AMP website cookie consent and further tuning

May 22, 2020

I promised improvements in my previous blog posts (here, here) and I want to keep you updated about the changes of the last twelve days.

  • A major feature is that I introduced a Cookie consent notification. I’m using amp-consent in combination with amp-lightbox. Sicne this is such a common scenario I thought it’ll be a simple task. Unfortunately it was utterly painful. The amp-consent component is pretty advanced, for example it is able to distinguish geological regions if needed.
    • amp-consent is not capable of handling cookie categories though. Therefore all I needed was a modal dialog which listed the possible cookies my website would use.
    • No categories would mean that if someone rejects the consent, then all cookie related features would be turned off, there’s no cherry picking or middle ground. In my case these features are Google Analytics and Disqus comments. This can be achieved by marking the AMP elements which needs to be turned off with data-block-on-consent attribute.
    • Without AMP it’s actually not trivial to block a Google Analytics snippet to kick in until a consents is Accepted. It’d require injecting some DOM after the consent. AMP at least does that out of the box for us. But before that you’d need to get the consent form working.
    • I wanted to keep it simple and avoid hosting an own modal dialog in an off-site domain for an iframe based solution. Cookie consent is so common that such task should be able to be carried out in-house (without external site).
    • I scouted out the amp-story-consent route so I’d be able to take advantage of the default UI the story can provide me. This alley was a failure. I realized that despite the simple code snippets I’d need story pages and bookend, which is just an overkill, just like the 81.4 KB size of the amp-story-0.1.js. For a glimpse of my desperate tries click here.
    • I tried to utilize amp-user-notification along with amp-consent but after lengthy trials I had to give up and abandon that route as well. The two just don’t work together.
    • I had to move back to the basics and design my own modal dialog from ground zero. But the modal backdrop didn’t want to work and it’d be quite ugly if users could still accidentally click behind the consent dialog. Noone came to my help until I accidentally came across amp-lightbox during my desperate tries and that saved me from tearing all my hair out.
    • This was not needed in the end (I can use "consentRequired": true for a simple scenario), but just to show you how far I went: I even spinned out my own cloud function REST endpoints for data-show-if-href of amp-user-notification and the checkConsentHref of amp-consent. I went through hell fighting with various flavors of CORS related error messages until I figured out working versions:
addEventListener("fetch", event => {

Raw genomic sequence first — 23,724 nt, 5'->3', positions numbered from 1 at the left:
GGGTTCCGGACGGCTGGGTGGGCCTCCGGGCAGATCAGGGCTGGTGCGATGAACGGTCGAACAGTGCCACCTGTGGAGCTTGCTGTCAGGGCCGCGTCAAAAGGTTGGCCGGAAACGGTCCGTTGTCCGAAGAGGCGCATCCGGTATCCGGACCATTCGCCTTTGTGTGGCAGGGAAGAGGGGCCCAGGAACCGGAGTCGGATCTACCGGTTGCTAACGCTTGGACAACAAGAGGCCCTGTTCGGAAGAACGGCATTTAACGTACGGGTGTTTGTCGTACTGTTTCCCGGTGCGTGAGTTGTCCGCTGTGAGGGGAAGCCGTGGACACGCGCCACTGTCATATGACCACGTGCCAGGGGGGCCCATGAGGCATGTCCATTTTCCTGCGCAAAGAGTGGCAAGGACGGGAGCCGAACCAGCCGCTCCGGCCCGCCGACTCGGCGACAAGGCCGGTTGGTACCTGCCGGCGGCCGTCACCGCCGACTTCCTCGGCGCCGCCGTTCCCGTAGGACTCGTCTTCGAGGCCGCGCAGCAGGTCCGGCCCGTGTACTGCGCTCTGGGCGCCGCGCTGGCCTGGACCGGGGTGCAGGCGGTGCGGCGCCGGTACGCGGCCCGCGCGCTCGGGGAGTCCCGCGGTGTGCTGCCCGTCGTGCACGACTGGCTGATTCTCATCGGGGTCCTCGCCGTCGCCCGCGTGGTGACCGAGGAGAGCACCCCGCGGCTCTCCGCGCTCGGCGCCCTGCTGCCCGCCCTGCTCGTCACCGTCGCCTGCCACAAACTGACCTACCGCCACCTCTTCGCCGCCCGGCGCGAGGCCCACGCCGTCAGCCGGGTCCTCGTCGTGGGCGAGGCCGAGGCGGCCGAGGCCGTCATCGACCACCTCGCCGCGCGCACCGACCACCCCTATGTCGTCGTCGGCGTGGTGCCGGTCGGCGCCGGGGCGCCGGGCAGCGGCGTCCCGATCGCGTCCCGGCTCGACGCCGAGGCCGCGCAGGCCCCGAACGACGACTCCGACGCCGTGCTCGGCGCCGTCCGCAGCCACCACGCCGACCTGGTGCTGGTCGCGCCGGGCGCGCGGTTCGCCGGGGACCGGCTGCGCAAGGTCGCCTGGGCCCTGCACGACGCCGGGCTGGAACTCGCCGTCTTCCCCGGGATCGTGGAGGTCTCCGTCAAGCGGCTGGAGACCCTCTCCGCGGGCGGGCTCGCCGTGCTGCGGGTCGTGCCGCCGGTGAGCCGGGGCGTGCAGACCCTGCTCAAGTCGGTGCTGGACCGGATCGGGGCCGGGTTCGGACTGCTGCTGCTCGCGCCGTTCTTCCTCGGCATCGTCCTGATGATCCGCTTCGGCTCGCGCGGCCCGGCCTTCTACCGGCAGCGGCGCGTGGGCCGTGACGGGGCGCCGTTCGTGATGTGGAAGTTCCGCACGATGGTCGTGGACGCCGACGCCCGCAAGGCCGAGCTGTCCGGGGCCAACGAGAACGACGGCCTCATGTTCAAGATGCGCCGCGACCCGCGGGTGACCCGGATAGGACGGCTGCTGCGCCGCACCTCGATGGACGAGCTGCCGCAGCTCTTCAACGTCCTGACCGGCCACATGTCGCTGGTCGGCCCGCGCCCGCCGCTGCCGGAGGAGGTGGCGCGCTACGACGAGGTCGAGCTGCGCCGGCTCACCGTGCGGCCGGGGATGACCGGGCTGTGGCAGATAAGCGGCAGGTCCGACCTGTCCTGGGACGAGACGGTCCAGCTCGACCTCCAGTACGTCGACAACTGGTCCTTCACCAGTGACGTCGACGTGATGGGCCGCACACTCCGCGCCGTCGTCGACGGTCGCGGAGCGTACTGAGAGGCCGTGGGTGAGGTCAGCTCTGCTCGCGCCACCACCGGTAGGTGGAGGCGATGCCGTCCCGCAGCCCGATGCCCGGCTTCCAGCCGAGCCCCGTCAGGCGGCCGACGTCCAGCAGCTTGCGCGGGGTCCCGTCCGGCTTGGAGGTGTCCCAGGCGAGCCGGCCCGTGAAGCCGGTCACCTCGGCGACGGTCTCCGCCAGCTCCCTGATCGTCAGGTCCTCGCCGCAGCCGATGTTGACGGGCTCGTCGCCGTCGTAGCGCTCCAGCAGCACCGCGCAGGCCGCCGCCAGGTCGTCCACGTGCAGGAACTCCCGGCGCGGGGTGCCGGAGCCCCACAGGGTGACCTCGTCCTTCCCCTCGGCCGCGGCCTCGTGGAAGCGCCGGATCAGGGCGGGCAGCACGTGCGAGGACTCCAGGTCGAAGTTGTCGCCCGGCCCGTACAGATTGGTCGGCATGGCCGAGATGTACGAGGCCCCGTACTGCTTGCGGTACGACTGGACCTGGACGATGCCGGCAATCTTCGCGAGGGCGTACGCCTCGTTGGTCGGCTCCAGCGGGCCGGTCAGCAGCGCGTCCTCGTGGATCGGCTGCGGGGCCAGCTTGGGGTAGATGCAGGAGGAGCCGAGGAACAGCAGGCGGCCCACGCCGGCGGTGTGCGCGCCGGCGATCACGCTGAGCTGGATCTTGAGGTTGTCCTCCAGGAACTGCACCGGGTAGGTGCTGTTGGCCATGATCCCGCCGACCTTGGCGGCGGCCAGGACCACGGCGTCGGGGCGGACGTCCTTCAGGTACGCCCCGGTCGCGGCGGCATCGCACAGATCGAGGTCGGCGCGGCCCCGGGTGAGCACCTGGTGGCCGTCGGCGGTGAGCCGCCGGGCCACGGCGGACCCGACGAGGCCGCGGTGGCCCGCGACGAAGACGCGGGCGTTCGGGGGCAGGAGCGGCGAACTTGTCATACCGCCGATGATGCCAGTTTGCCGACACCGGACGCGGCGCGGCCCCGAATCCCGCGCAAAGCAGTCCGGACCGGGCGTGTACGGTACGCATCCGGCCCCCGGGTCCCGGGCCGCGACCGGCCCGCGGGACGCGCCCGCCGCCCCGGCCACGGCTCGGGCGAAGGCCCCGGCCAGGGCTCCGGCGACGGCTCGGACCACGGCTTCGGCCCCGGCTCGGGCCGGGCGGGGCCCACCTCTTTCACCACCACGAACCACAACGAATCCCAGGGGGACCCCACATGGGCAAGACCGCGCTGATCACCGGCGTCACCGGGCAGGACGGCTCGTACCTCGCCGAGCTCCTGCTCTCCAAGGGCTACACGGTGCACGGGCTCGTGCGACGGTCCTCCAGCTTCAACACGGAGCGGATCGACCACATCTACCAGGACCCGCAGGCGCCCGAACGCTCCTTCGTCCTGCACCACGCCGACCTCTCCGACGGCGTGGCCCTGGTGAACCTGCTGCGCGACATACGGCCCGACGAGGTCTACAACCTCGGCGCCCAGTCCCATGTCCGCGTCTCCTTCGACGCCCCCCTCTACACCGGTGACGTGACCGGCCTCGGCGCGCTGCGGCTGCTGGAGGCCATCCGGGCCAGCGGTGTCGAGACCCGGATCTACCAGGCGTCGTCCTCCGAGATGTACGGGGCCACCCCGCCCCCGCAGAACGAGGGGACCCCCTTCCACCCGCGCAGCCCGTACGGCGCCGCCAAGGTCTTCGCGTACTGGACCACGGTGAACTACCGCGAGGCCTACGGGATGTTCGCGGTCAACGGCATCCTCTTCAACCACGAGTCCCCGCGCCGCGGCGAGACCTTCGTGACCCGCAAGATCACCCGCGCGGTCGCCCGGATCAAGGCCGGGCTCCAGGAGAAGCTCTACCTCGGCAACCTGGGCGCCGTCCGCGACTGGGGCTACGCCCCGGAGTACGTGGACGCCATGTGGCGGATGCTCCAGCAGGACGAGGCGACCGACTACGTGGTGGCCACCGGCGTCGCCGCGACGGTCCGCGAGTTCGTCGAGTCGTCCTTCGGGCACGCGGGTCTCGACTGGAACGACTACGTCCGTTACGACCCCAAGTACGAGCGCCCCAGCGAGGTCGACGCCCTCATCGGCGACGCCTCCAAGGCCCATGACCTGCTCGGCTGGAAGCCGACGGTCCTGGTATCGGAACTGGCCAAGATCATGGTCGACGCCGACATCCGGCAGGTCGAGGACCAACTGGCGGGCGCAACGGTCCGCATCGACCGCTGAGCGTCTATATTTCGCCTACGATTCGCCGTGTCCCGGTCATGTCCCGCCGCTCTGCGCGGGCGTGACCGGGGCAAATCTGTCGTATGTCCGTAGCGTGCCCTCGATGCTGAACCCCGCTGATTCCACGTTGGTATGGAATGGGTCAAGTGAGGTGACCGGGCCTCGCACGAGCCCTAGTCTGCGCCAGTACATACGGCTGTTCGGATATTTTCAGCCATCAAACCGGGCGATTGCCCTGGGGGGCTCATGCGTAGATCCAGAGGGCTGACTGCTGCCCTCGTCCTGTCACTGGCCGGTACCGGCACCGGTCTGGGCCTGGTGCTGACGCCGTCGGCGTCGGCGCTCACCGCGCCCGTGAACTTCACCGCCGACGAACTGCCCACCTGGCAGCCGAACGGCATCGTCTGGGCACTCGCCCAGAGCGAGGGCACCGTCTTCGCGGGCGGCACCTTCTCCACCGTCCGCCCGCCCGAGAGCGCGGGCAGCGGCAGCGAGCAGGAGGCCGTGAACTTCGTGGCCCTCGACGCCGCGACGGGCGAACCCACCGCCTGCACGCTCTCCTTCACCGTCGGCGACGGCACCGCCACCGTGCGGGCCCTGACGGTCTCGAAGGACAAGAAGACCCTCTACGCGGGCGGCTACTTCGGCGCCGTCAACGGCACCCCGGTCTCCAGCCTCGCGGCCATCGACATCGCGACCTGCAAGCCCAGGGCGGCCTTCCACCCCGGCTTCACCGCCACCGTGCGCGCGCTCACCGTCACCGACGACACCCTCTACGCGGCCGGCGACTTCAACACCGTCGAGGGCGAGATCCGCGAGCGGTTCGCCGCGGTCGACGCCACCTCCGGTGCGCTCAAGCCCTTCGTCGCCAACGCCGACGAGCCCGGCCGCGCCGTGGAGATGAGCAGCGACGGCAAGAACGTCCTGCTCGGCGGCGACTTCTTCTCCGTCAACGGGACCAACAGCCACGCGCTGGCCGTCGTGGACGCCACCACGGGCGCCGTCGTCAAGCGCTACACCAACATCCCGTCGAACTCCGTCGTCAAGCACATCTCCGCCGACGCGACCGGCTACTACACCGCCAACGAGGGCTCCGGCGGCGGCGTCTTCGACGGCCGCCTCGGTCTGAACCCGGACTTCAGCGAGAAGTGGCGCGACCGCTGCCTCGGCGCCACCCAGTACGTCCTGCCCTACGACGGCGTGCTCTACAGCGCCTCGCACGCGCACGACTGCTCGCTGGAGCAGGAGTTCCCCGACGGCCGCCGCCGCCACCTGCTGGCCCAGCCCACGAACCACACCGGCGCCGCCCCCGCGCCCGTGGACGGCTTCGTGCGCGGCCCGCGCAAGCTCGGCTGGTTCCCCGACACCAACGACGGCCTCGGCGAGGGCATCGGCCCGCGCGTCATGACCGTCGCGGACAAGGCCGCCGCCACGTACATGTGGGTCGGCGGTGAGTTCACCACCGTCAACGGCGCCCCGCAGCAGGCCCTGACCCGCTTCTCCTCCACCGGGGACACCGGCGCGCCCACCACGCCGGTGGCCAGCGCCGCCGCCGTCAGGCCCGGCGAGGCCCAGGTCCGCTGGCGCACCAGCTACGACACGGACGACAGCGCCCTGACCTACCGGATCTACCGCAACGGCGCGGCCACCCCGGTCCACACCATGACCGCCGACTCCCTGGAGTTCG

* Respond to the request
async function handleRequest(request) {
  return new Response(
    JSON.stringify({ "consentRequired": true }),
      headers: {
        "Access-Control-Allow-Origin": request.headers.get("Origin"),
        "Access-Control-Allow-Credentials": "true",
        "Content-Type": "application/json"
      status: 200
  • rel="noopener noreferrer" was added to the target="_blank" links to increase site security (hint was given by the scanner).
  • Removed some accidental !important directives from CSS, these are not allowed by AMP validation and are anti-patterns anyway.
  • Some tools revealed that one of my webp images was accidentally a jpeg. I re-encoded the resource. Also some manifest and touch icons weren’t the expected dimensions. I regenerated those to the proper size from vectorial SVG using InkScape.
  • Added type attribute to some buttons.
  • Ironed out some accessibility issues: specified labels and titles.
  • The wide range of tools including the AMP validator and the Chrome Developer tools help to spot any inconsistency with validity, accessibility, or security.
  • Since Roboto is the default font of Android and Chrome OS and it’s widely used and cached I think it was a good decision to move towards it. I played around with the font hosting though to gauge speed. Not self hosting the font at all seemed to not yield any speed increase. I wanted to move to Google CDN hosting, but their link means an extra request. I settled with a hybrid solution: for woff2 I refer to Google’s CDN, but I self host the woff and the ttf versions. This seems to be an ideal solution so far which doesn’t hurt performance for default cases.
  • On the hosting front-end I’m minifying the HTML content. This is done by jekyll-minifier and compress-html.

Let’s talk about the measurements:

  1. Official Lighthouse, results: 98 / 100 / 100 / 100
  2. Lighthouse, results 05/14/2020: 96 / 100 / 100 / 100, results 05/15/2020: 94 / 100 / 100 / 100
  3. scanner, results: 12 / 49 hints

Future plans: feature amp-google-vrview-image on blog posts which include VR content (GooglePlex visits for example). Besides that the goal is to improve further and reach 100 / 100 / 100 / 100 score.

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